Since the late 1970s, Louisiana a state long known for outrageous politicians has witnessed a blossoming of the arts and their enthusiastic reception by a national, and even world-wide, audience. From John Kennedy Toole’s A Confederacy of Dunces to James Lee Burke’s detective Dave Robicheaux; from singers Fats Domino and Aaron Neville to jazz patriarch Ellis Marsalis and his music-making family; from George Rodrigue’s blue dog to Chef Paul Prudhomme’s transcendent cooking the list is long for Louisiana talent.
Louisiana Faces documents in images and words the human texture of this remarkable renaissance, not only the painters, sculptors, chefs, musicians, poets, and writers who create the art, but also the ordinary people who in their daily and seasonal rhythms inform that art. Some are living legends, others well-kept secrets; all have a place, and a face, at the feast.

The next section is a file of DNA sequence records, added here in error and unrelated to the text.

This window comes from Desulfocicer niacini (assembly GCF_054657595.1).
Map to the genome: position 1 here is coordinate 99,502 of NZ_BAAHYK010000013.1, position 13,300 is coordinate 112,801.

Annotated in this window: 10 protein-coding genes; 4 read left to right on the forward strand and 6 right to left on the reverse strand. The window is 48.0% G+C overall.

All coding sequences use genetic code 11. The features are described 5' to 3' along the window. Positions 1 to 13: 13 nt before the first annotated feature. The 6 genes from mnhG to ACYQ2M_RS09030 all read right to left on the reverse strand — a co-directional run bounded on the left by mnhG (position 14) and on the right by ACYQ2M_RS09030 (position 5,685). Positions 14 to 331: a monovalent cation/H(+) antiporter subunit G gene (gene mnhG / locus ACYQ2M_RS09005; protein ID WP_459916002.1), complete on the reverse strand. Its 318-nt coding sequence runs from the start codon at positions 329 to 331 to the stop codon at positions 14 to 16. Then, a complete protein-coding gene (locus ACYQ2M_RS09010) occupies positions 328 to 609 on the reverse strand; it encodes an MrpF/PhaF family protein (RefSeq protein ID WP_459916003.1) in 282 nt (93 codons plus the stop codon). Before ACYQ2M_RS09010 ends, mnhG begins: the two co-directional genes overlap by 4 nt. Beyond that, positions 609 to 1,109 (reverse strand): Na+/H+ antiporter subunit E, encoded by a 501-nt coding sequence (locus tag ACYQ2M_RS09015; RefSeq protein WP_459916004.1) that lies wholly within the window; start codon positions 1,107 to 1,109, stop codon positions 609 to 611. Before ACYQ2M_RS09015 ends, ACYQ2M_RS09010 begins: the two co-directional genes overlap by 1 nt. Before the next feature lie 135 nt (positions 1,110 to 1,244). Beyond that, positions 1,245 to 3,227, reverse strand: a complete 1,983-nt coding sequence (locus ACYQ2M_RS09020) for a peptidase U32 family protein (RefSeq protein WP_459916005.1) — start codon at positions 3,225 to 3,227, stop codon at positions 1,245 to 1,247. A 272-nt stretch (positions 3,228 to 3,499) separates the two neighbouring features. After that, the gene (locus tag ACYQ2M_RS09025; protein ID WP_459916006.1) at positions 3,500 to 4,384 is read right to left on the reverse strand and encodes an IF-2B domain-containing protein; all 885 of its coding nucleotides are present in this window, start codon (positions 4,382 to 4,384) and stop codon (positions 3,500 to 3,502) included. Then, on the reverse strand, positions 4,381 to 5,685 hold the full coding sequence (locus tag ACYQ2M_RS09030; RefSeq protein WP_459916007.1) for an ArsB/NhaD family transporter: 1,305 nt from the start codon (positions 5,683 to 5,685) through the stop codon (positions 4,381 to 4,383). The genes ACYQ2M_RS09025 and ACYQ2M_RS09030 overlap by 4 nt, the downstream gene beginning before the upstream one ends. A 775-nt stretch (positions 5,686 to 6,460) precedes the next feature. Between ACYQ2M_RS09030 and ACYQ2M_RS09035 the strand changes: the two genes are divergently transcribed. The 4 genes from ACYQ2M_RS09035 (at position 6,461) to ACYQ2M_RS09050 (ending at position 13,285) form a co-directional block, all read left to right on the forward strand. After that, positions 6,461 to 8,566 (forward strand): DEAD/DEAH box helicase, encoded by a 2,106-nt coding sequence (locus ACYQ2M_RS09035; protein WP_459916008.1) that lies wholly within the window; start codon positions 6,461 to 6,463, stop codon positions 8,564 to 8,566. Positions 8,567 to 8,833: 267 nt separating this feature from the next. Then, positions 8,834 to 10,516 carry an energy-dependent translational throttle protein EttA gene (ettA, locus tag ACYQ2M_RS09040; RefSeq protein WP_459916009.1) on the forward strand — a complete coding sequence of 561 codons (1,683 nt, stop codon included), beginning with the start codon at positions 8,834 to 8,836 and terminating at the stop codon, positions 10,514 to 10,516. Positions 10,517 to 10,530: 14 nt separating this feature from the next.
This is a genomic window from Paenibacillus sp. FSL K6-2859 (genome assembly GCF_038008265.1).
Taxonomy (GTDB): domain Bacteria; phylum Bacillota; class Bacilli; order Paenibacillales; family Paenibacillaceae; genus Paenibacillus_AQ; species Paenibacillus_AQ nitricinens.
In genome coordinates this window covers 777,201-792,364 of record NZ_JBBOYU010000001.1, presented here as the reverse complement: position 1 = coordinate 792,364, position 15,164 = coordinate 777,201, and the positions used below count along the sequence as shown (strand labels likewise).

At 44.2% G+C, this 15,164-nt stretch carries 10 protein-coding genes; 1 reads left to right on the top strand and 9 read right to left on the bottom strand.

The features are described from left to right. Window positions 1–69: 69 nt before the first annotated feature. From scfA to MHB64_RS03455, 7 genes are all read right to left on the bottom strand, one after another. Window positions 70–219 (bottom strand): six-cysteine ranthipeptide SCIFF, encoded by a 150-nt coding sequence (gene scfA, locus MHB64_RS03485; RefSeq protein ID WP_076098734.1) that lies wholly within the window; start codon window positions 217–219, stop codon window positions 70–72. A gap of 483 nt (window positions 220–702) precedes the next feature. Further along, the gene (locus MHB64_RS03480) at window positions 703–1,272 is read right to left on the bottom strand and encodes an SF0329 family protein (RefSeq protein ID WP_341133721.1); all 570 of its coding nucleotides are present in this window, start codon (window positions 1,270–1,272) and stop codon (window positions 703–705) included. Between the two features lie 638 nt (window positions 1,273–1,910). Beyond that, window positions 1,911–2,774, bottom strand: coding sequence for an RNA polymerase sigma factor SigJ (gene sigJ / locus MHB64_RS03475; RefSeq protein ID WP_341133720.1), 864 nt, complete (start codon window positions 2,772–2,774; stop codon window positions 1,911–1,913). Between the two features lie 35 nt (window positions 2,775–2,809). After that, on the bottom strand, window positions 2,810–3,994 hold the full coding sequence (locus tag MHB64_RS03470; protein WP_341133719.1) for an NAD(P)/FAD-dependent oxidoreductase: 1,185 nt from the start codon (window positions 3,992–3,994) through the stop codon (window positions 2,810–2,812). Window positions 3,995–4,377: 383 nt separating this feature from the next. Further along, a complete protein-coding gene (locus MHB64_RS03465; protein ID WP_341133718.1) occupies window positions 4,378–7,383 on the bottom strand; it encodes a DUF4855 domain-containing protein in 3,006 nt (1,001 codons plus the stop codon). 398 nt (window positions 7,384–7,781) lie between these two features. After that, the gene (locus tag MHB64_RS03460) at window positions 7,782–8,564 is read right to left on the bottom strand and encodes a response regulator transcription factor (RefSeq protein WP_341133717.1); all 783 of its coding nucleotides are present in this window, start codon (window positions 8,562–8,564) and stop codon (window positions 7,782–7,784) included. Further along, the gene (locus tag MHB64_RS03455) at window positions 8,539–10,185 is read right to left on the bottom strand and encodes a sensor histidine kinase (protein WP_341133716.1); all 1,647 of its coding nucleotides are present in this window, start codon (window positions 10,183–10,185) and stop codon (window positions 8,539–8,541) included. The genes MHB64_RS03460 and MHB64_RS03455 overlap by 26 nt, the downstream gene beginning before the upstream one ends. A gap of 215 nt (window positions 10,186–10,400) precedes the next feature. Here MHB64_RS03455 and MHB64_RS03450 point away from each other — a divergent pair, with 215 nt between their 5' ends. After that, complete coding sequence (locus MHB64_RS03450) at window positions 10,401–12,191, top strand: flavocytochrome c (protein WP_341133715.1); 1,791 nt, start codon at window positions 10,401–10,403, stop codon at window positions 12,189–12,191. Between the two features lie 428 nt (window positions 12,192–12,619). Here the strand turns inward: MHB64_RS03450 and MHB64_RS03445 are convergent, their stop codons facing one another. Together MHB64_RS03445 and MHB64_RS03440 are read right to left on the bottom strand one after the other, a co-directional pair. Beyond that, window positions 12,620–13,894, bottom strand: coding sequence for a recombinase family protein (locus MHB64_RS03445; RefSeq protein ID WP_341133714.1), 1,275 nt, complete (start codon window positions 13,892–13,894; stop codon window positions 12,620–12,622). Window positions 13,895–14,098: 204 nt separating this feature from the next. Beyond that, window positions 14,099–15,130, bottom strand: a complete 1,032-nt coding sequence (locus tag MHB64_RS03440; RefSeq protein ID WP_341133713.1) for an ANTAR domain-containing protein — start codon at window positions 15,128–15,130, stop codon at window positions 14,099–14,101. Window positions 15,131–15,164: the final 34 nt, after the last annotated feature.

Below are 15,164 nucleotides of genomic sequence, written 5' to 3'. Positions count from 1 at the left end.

Philip Gould confirms his own part in the renaissance with the 125 stunning portraits in Louisiana Faces. Gould’s lively, poignant photographs capture a range of personalities in timeless settings that mirror the larger culture whether masked riders in a Cajun carnival or jazzmen playing a street funeral. Writer Jason Berry complements Gould’s images with a probing, witty essay that explores the parallels between art and life. Using meld of interviews, anecdotes, history, and commentary, Berry treats outsized political figures and pop culture celebrities as a parade of inspiration for Louisiana artists.